When a(ny) political stance becomes more important than fidelity to the precepts within Scripture, it indicates misaligned priorities. Contrast this with the biblical, theological, and moral reasons championed by pro-maskers: (1) a Christian should not disregard clear Christian teaching for any reason, including political reasons, (2) a Christian should seek at every point to bless his/her larger community, not do it a disservice, and (3) a Christian should do whatever he/she can not to bring disrepute to Christ’s name.

In other words, pro-mask motivations include: (a) Scripture’s injunctions to submit to authorities (i.e., biblical action), (b) desire to cooperate with public authorities whenever possible (i.e., biblical attitude), (c) clear demonstration of neighborly love that the refusal to take the recommended precautions lacks, (d) not wanting to contribute to the spread of the pandemic, (e) not disrespecting the larger community (which is interpreting anti-maskers as not prioritizing the community = bad gospel PR), and (f) legitimate fears about the pandemic. In other words, (a), (b), (c), (d), and (e) are either explicit New Testament concerns or close applications of it, while (f) is a basic, natural, often unbidden human emotion that can prompt good or bad actions. Contrast this with the oft-heard motives of anti-mask Christians. What motivations do they have that are not political (i.e., not concerned with their rights)? Upon what biblical or theological grounds can anti-mask Christians refuse to wear masks in our present situation? I humbly ask the anti-mask Christian to identify their reasons and then ask themselves the simple question, “Are these reasons biblical?"

Moreover, what love do we exhibit to a watching society, what repute do we bring to Christ, when we dig in our heels over an amoral and indifferent thing? We signal that we can’t play ball, even when we are all cast into the same stadium together for a life-or-death baseball game. Contrast this to when Christians were thrown into the arena together, they did not divide over whether it was better to die by the lion’s teeth or the lion’s claws. Instead, they openly declared before the watching world, “May Christ be glorified through my death.”

As I mentioned, through some dark thaumaturgy, even in the presence of a pandemic, masks have not only become a political issue but a source of division within the church. While this is a multifaceted issue (including pedagogical, scientific, risk-based, public health, perhaps legal aspects), and while people have a right to their political and personal beliefs about masks, as Christians we believe that Scriptural truth outweighs and out-prioritizes these (often otherwise good) concerns, and sometimes political and personal beliefs must be abandoned when they come into conflict with Scripture. Speaking candidly and directly to the chief issue I see, once we presuppose Christian truth, this forward assertion of “rights” has immediately trodden upon uncertain ground, for our Savior willingly gave up his rights for the sake of his beloved, and he often asks us to do the same (cf. 2 Thess. 3.7-10; Phil. 2.3; Luke 6.40, et al.). For a Christian, Scripture must trump politics and personal preferences whenever they come into conflict. The concern for rights, as important as that is in some situations, must be subordinated to God’s truth and purposes for the Christian in the world. In a pandemic, the Scriptural and theological trajectories above demonstrate that the view I advocate better represents these (divine) purposes than the anti-mask position.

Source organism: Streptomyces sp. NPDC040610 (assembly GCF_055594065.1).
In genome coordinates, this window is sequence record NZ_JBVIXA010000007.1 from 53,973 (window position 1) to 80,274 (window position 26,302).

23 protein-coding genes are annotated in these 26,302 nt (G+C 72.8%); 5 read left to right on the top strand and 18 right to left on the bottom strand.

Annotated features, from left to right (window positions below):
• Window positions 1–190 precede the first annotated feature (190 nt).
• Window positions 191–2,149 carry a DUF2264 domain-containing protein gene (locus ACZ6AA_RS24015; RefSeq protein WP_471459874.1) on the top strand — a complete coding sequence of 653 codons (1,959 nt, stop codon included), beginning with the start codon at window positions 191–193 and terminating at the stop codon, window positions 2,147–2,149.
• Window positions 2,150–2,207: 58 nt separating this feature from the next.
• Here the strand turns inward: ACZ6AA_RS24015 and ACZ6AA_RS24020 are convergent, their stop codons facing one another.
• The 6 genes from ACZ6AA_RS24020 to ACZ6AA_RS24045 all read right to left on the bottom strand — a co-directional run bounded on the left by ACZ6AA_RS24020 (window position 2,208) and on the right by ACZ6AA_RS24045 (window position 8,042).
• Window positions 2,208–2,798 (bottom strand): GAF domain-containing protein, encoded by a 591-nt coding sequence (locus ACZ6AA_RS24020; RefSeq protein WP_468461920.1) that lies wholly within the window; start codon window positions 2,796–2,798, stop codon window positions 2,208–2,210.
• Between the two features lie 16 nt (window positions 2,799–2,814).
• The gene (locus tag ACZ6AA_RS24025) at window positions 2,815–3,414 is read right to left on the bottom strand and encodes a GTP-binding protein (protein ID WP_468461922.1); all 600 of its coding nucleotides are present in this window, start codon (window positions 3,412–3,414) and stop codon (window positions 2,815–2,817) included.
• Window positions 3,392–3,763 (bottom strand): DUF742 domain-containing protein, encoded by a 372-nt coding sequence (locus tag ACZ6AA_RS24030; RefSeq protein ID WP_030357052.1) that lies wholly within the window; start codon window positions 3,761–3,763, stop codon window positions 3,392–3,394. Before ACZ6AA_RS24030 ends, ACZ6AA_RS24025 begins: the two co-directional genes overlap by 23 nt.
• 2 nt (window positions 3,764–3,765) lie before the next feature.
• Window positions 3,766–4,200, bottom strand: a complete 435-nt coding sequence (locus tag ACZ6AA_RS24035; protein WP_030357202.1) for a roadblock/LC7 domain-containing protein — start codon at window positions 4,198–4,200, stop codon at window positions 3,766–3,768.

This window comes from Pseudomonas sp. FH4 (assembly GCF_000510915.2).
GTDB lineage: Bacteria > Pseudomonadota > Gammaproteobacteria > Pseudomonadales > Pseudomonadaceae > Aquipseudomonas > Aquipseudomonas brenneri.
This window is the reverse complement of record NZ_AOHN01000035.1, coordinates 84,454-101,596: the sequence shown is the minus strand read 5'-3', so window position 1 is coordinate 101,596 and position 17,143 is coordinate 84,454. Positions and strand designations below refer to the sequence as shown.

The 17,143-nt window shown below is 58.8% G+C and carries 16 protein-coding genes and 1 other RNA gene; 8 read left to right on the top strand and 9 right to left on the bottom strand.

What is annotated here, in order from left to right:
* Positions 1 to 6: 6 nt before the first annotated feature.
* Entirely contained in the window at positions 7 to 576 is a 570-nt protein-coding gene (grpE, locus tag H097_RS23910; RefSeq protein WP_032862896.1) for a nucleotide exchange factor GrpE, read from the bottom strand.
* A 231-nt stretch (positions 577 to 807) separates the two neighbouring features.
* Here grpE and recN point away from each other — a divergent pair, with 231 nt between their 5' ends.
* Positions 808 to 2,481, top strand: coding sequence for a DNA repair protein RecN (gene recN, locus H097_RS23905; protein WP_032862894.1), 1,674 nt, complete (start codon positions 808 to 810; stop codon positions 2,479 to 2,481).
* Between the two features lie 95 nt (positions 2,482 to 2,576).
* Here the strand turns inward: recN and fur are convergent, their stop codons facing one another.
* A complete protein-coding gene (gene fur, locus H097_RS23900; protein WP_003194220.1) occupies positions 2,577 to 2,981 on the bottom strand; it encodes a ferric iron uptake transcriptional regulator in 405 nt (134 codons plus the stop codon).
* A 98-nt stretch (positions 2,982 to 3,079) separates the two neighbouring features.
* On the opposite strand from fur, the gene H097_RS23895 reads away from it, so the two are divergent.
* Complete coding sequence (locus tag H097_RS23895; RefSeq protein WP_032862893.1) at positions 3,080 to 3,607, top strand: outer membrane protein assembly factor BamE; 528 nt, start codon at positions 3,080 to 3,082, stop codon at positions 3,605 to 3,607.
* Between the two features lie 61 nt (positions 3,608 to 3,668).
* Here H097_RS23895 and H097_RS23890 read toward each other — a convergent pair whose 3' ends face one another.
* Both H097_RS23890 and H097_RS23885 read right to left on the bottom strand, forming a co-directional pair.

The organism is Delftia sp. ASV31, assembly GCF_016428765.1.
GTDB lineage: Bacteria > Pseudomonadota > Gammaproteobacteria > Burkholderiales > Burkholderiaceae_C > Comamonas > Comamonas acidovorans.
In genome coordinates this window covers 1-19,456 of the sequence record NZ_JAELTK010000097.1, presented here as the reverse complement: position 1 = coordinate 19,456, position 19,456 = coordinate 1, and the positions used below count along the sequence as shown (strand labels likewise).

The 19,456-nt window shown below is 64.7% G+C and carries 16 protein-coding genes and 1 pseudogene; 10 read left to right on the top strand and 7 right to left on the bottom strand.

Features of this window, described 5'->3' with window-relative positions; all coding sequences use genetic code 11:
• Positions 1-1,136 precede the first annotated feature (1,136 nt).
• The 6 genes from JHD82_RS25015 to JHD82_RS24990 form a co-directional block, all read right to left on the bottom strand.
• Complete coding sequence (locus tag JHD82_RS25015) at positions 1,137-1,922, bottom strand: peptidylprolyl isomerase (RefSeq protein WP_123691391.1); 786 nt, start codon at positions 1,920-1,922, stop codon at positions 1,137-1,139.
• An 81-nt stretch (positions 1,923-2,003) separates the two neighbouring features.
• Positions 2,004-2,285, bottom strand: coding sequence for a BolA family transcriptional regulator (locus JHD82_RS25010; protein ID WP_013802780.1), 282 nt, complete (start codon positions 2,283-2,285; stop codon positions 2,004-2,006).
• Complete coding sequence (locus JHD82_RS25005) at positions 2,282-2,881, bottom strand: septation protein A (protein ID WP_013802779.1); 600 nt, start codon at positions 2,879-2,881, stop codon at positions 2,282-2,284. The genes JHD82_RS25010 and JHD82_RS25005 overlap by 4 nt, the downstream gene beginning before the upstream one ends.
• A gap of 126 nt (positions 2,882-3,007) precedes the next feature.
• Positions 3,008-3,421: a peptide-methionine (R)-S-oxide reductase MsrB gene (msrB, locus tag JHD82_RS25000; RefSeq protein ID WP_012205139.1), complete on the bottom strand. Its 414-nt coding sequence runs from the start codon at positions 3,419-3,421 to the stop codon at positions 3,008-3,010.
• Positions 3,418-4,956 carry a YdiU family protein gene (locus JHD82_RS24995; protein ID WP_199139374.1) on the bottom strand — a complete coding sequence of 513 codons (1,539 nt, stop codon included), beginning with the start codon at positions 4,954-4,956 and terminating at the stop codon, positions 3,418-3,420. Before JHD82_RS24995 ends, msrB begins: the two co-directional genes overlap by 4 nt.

My request is that wherever you land on this issue, it is upon ground clearly defensible by Scriptural principles and precedents. I pray that the reader:

  1. Enter into a time of personal and communal discernment
  2. Consider my case carefully with an open mind
  3. Ask yourself, “How do I ground my responses to COVID-19 in Scripture?”

May God bless our pursuits of unity during this difficult season.

Well-meaning interactions may be sent to:


Questions and Responses
This section is intended to include good (i.e., substantive and conversation-propagating) questions about the article, as I am able to get to them.

Question: There are so many different sides to COVID-19 that it's hard to take one and forget the rest. “Do unto others as you would have done to you" is absolutely biblical, but this is interpreted in two ways like many points of disagreement on COVID19. One person says it isn't biblical to tell someone to cover their face, while another says it is. One person says it's okay to be scared of COVID-19, and another says it isn't. One person says that it's okay to lock down a whole country because of a virus, and another says it is absolutely unconstitutional and unbiblical to do so. One says it's okay to shut down a church, regardless of the reason, and one says it isn't biblical in any sense. One person says we all need to do this for the fear of those around us because it will hit the most vulnerable; another says, if you're scared, you need to be the one staying home and/or wearing a mask and not imposing that belief on everyone else.

Response: You are right to say that people have argued for different responses, but that doesn't make all sides valid or equal. Just because there are multiple sides doesn't mean there's no way to find wisdom in the present situation. In fact, it is precisely for such a situation that I am writing.